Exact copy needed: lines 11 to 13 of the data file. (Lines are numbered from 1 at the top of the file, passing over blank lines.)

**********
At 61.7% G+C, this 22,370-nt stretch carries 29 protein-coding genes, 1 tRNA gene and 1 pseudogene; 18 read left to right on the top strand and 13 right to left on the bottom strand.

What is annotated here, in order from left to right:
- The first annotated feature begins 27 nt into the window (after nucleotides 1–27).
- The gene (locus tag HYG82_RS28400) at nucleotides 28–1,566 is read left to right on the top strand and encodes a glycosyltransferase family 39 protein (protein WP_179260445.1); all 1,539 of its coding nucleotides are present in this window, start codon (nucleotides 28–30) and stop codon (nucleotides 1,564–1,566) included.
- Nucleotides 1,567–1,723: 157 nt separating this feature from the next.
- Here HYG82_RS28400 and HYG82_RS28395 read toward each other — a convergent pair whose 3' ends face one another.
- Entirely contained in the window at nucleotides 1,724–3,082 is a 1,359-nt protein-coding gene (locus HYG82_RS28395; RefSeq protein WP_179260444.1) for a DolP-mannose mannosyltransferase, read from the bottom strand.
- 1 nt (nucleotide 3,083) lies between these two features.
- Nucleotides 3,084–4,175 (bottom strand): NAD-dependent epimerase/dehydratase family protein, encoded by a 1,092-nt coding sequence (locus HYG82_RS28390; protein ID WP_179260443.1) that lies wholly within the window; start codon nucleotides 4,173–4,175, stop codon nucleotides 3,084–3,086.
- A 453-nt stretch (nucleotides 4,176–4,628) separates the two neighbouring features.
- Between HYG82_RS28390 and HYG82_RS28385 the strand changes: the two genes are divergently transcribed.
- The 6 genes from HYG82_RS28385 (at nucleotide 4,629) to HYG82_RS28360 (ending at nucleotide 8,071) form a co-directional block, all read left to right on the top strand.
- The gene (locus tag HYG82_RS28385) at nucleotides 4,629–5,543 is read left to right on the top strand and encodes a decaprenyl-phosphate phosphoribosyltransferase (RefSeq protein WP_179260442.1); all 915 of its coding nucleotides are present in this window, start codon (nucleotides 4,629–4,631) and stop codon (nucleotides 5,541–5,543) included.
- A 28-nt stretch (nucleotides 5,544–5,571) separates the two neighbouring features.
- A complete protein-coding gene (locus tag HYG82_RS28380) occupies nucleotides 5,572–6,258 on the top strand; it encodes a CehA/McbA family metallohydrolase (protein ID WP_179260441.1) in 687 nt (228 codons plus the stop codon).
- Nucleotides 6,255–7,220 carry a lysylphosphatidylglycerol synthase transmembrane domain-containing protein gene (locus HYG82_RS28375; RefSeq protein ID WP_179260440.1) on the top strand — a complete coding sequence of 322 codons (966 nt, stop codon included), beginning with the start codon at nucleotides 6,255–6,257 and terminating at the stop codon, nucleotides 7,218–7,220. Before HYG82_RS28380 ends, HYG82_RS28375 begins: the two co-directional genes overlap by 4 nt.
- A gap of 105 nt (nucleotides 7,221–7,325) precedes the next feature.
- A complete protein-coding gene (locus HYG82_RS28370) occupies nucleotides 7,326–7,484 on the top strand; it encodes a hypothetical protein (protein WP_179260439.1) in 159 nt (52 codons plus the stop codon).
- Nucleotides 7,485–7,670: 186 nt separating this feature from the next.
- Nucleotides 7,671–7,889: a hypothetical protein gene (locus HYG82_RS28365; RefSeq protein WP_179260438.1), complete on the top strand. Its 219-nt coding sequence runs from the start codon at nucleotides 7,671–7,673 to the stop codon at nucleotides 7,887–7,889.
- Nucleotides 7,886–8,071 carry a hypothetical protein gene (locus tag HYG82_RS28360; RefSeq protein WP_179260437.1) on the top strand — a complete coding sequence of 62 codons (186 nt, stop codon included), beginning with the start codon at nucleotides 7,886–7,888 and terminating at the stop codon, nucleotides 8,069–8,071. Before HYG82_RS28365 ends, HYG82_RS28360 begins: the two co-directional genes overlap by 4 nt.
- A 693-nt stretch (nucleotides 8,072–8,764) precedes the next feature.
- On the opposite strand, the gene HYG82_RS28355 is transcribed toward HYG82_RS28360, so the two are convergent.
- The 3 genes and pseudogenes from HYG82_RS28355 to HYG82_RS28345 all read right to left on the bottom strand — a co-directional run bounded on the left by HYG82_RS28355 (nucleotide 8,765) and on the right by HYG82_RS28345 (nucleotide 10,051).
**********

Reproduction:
- Between HYG82_RS28390 and HYG82_RS28385 the strand changes: the two genes are divergently transcribed.
- The 6 genes from HYG82_RS28385 (at nucleotide 4,629) to HYG82_RS28360 (ending at nucleotide 8,071) form a co-directional block, all read left to right on the top strand.
- The gene (locus tag HYG82_RS28385) at nucleotides 4,629–5,543 is read left to right on the top strand and encodes a decaprenyl-phosphate phosphoribosyltransferase (RefSeq protein WP_179260442.1); all 915 of its coding nucleotides are present in this window, start codon (nucleotides 4,629–4,631) and stop codon (nucleotides 5,541–5,543) included.